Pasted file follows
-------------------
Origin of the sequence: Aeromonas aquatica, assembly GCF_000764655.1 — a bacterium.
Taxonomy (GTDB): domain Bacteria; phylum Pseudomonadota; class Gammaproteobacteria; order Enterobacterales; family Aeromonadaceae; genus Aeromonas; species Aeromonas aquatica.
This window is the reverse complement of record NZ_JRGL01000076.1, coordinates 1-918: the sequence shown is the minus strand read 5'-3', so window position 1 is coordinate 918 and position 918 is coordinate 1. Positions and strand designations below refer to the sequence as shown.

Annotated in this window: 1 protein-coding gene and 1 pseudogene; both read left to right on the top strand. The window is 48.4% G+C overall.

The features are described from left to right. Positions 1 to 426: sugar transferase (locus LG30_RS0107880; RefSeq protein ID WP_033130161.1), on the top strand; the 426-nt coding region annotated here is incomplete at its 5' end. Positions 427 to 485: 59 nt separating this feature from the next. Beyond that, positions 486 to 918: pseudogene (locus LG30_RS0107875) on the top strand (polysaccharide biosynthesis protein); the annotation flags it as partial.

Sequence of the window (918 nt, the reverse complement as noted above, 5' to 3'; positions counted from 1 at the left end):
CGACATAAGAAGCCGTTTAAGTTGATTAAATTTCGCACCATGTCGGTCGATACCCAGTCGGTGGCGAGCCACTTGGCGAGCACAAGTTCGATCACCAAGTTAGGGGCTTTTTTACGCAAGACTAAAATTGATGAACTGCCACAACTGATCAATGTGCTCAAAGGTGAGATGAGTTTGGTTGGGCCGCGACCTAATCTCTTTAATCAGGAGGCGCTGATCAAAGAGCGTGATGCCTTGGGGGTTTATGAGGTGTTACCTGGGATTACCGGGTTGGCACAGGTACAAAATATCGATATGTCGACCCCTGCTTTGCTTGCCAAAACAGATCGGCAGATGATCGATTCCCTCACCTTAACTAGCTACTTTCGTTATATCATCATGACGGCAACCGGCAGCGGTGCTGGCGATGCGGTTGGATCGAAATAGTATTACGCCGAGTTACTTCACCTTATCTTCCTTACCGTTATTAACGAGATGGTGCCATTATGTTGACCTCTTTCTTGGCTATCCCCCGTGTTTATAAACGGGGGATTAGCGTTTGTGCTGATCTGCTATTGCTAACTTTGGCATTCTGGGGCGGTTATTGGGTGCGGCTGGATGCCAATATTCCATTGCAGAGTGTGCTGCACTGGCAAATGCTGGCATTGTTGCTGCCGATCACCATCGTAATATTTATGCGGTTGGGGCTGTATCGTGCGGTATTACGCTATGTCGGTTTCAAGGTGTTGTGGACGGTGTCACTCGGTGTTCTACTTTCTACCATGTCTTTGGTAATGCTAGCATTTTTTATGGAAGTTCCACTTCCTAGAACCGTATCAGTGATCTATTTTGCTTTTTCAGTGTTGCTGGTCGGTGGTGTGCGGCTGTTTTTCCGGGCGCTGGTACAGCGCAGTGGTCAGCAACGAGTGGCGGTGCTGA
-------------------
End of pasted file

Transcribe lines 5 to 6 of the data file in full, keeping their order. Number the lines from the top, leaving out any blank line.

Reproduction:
The features are described from left to right. Positions 1 to 426: sugar transferase (locus LG30_RS0107880; RefSeq protein ID WP_033130161.1), on the top strand; the 426-nt coding region annotated here is incomplete at its 5' end. Positions 427 to 485: 59 nt separating this feature from the next. Beyond that, positions 486 to 918: pseudogene (locus LG30_RS0107875) on the top strand (polysaccharide biosynthesis protein); the annotation flags it as partial.

Sequence of the window (918 nt, the reverse complement as noted above, 5' to 3'; positions counted from 1 at the left end):